Again, the character turns the verb “is” into a noun, giving each “is” an owner, in order to express the lonely grief that he feels after his mother’s death. Along with the captivating diction, “snuffings and stampings; smells of cooking flesh and ammoniac hair,” and the oxymoronic simile, “a gaudy splotching like cold flames,” I loved the chiasmus structure that seemed to capacitate endless meaning: “all one yet neither; all either yet none.”
Still, the aspect of the book that impressed me the most was its insight on human nature and relationships. In high school, I was unfamiliar with any sort of romance beyond a crush, but I was just beginning to become interested in the complexities and importance of human nature, and the deep feelings and struggles that people experience. Addie Bundren’s dysfunctional relationship with her husband, Anse, and her observation of the emptiness of his words must have affected me then, but at a less personal level.
Now that I have come to a better understanding of the disparity between words and actions and its causation of emotional confusion—where the words formed a needy attachment, while the actions facilitated pain and tentativeness—I understand Addie when she says,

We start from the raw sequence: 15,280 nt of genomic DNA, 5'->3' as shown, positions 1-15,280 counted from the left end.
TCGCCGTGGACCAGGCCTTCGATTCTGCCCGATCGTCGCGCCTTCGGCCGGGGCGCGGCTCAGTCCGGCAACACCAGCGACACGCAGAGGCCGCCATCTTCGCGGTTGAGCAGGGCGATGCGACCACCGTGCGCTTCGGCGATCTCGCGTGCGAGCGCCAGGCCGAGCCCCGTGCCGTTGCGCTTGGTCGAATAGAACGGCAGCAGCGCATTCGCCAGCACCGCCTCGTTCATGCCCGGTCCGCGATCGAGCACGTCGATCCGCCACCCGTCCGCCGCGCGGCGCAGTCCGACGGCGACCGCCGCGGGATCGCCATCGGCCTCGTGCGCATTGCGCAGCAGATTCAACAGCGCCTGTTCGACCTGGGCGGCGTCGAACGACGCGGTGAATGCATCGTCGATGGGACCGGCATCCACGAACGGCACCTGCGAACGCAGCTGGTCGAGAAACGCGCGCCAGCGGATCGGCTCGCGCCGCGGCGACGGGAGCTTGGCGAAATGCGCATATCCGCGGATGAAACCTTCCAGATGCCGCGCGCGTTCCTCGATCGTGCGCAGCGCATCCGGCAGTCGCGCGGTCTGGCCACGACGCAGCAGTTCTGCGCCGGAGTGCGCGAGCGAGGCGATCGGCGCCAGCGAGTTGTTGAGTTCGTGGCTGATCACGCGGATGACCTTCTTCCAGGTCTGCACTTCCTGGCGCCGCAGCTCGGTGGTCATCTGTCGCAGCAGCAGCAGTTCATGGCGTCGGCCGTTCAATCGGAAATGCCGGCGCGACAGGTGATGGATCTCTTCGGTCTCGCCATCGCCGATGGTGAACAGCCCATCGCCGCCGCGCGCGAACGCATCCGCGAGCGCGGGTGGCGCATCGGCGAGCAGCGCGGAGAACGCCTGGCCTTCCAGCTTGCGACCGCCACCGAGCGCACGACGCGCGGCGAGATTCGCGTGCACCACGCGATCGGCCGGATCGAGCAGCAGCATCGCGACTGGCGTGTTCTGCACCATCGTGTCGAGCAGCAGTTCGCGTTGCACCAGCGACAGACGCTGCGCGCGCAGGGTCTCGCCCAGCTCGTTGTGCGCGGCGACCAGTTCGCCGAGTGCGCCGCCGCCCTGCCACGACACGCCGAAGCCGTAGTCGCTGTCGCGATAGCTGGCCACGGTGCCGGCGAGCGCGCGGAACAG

He had a word, too. Love, he called it. But I had been used to words for a long time. I knew that that word was like the others: just a shape to fill a lack; that when the right time came, you wouldn’t need a word for that anymore than for pride or fear. (158)
After studying this statement, I began to understand the imagery of a word as “a shape to fill a lack.” Feelings are much more complex than words, and sometimes words just aren’t capable of expressing what is felt. Then again, after experiencing the treachery of words, I’ve realized that along with their inability to describe what is there, I know that people can also use them to describe something that’s not there. It’s confusing and damaging. Thus, Addie states, “That was when I learned that words are no good; that words dont ever fit even what they are trying to say at” (157).
In this way, Faulkner is able to take the words and make them sufficient. In As I Lay Dying, the words are so manipulated and fashioned and the rules of the language are so cheated, that they actually do express feelings. As Darl observes, there “lurks a wisdom too profound or too inert for even thought” (45). As Faulkner reaches past actions, past words, and past thought, he delves into the feeling, and that is where, though I do not yet fully understand it, the text cuts me.
This book made me want to write in a way in which I can describe, like no other work has yet described, emotions felt by everyone--where someone will read my words and know that there is no other way words would be able to represent an emotion so deep and intangible.
Faulkner, William. As I Lay Dying. New York: Vintage Books, 1987. Print.